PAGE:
Each location also specializes in particular niche areas. The Idaho office has done well focusing on schools, while Colorado’s office has focused on mergers and acquisitions, as well as assisting clients with analyzing liabilities taken on when new businesses are purchased. That office also focuses on alternative risk measures, like setting up captives and funding risks. Utah does well in executive risk and employee benefits. In Rhode Island, the company assists very large insureds with financing, merger and acquisitions, and real estate equity-owned risk.
Moreton & Co. identified early on the need to globalize its business, which has served the agency well, Moreton says. Recognizing that clients needed an agency with global capabilities, Moreton’s father entered into a partnership with Assurex Global in 1984. By becoming a partner-member with Assurex Global, Moreton & Co. could expand and insure clients throughout the world.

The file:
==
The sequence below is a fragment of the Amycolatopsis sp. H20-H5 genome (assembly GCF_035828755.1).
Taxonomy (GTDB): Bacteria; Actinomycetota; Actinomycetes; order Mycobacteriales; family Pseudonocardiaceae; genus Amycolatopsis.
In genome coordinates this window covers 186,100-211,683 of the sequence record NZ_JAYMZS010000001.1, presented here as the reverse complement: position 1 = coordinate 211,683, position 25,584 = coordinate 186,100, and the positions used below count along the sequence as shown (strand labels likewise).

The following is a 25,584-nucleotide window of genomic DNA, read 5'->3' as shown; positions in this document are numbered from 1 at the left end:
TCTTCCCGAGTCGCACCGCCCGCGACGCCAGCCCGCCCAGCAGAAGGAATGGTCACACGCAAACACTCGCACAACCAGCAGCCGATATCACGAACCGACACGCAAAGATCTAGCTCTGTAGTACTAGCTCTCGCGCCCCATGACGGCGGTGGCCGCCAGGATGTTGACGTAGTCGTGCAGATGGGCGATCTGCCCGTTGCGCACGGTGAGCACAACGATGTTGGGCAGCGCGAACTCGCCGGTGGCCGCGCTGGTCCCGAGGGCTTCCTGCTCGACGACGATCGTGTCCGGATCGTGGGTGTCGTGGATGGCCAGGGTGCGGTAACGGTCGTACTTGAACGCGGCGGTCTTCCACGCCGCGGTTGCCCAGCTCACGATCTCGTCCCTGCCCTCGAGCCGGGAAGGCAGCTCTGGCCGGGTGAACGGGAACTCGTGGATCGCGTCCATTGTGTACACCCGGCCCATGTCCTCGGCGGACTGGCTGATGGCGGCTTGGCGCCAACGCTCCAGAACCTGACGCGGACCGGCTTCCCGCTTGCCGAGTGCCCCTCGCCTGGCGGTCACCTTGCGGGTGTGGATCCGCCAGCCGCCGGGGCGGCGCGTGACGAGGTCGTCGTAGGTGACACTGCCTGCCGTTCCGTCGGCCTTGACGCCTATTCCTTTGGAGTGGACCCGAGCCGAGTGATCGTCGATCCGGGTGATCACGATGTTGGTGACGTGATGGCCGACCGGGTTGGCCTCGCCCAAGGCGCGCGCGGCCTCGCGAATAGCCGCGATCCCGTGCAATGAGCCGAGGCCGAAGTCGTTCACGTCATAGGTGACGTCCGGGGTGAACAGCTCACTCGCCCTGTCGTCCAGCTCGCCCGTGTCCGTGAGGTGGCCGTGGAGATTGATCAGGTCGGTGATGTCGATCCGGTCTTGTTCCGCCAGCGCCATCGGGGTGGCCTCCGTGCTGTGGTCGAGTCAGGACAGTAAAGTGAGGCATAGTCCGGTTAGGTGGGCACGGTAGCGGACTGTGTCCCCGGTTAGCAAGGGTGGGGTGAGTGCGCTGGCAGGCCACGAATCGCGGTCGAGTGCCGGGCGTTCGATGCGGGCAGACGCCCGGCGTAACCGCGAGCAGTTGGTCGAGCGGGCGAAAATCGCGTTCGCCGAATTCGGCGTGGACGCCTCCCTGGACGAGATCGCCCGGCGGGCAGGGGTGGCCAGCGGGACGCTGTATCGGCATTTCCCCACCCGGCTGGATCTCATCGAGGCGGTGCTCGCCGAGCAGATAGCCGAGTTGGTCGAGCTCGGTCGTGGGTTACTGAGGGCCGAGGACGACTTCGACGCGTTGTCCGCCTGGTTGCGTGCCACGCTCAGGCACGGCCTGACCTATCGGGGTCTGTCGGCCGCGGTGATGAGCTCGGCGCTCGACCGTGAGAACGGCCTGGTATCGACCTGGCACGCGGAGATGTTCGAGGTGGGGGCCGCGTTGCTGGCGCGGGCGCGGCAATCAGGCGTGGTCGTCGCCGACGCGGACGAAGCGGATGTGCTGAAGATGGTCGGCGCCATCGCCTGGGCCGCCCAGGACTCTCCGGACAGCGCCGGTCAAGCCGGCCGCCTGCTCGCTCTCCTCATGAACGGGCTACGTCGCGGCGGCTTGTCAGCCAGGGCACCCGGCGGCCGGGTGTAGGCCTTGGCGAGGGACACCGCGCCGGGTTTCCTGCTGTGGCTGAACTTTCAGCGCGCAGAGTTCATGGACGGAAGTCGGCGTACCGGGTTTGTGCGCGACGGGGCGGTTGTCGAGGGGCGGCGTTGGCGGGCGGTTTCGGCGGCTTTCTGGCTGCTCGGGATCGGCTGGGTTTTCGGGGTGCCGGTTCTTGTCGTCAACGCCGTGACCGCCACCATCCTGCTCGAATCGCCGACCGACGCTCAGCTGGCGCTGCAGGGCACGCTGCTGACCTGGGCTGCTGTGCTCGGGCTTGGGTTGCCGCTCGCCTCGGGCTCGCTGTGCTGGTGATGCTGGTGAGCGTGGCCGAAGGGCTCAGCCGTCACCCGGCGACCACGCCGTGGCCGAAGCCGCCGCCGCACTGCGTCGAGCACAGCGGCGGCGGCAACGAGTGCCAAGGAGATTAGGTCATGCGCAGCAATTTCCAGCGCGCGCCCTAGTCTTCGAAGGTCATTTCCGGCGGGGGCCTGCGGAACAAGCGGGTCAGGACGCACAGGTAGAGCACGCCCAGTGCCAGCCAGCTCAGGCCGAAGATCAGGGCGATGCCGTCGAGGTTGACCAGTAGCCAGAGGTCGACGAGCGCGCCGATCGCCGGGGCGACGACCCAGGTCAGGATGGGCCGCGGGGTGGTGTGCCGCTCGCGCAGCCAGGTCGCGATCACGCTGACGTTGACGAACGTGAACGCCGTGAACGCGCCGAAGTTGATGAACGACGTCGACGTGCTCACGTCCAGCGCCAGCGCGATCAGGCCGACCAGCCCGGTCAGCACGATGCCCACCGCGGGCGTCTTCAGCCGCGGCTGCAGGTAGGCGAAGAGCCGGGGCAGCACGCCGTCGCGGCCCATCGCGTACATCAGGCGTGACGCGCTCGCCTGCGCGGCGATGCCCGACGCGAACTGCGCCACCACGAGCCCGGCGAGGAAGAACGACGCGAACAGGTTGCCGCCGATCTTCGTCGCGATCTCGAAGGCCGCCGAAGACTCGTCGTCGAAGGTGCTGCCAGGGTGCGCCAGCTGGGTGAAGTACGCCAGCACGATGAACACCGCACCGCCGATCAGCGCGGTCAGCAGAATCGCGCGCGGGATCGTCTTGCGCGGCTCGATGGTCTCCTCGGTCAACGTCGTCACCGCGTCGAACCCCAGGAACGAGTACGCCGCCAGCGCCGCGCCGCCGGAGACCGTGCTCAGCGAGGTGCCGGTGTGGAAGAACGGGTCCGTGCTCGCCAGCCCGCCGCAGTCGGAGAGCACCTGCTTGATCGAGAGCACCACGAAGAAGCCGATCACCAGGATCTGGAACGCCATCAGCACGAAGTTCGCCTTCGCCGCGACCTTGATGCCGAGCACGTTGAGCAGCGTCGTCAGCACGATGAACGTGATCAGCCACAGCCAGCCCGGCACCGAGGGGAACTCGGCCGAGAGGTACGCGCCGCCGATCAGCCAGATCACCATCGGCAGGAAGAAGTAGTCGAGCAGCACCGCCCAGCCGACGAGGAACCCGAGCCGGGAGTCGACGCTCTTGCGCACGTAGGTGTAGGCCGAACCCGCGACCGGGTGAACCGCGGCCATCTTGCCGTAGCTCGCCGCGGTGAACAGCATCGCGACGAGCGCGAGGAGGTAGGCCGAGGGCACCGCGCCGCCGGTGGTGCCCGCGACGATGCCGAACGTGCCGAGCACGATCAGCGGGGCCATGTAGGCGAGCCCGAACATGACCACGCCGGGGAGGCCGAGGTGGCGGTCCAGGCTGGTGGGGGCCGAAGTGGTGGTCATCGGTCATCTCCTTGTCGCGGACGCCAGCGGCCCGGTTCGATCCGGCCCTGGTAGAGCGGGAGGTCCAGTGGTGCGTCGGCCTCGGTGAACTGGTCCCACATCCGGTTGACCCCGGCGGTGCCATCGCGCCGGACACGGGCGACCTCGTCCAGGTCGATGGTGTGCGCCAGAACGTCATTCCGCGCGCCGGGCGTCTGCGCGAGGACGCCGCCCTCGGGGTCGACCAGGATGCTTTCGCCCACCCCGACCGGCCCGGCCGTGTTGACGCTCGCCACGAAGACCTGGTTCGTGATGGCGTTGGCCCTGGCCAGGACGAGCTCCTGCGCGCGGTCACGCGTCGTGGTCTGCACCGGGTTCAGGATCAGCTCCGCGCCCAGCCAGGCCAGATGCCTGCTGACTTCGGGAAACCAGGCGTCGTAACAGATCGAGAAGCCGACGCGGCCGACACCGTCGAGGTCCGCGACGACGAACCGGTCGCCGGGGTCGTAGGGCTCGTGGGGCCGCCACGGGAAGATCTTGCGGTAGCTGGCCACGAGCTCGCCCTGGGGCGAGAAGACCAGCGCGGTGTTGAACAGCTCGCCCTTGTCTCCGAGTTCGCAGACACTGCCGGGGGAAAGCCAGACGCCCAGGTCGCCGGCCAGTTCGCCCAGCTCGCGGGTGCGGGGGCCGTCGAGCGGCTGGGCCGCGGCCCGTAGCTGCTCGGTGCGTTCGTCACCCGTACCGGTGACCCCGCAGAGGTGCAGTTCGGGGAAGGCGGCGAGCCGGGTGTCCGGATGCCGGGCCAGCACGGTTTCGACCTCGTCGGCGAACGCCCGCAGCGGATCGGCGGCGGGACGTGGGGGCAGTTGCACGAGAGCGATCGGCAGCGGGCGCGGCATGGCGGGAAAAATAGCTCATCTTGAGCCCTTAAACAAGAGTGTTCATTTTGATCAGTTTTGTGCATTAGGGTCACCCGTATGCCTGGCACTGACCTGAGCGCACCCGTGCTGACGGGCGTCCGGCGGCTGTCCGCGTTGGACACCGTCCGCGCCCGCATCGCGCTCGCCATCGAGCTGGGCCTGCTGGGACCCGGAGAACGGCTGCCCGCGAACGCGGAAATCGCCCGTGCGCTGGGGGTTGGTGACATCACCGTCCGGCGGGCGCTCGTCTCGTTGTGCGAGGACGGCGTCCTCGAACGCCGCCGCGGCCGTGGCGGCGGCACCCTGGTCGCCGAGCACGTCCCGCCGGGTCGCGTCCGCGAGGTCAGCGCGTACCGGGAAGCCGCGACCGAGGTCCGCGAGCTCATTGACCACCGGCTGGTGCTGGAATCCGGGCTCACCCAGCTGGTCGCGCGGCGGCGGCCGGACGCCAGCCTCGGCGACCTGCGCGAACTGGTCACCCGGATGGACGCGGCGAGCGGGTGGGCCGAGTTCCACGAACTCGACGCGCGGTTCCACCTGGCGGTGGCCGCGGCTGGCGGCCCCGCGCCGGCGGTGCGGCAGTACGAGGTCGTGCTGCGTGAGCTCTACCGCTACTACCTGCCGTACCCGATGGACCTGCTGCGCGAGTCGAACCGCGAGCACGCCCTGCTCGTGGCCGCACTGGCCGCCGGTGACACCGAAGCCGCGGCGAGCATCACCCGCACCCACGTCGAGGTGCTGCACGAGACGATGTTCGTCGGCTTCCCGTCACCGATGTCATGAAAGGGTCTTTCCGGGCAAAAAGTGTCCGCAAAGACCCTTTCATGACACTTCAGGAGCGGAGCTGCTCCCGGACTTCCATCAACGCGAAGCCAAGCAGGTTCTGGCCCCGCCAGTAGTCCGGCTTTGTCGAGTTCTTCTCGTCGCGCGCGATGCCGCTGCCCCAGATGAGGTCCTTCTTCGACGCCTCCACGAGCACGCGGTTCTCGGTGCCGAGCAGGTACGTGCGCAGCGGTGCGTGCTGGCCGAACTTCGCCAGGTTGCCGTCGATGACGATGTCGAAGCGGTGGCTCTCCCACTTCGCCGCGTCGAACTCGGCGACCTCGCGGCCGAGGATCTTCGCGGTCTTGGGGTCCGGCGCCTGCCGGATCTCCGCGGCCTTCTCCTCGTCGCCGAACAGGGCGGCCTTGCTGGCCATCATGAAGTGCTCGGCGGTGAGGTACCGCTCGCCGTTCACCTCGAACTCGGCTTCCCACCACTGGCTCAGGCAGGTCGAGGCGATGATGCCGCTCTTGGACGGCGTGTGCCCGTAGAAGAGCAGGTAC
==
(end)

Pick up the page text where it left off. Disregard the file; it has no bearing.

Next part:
“Back then we needed help in Canada and in Florida. Now we insure manufacturers in China, clients with a lot of exposure in Ireland, and in Europe,” Moreton says. The partnership with Assurex Global is critical to serve and maintain many clients today, Moreton says.
This Assurex Global partnership also has proven beneficial when competing against global brokers on larger accounts. Though, Moreton admits the firm’s key competitors remain the local specialty brokers. Moreton also noted that Assurex Global provides a invaluable platform for peer-to-peer networking.
Becoming the largest brokerage firm in the marketplace doesn’t interest Moreton, but size matters some. “We need to have a certain scale to provide the services,” he says. But quality outweighs quantity in his book. “We don’t want to be the biggest; we want to be the best,” Moreton says. “I’m not worried if we’re not the biggest. That doesn’t matter to me.”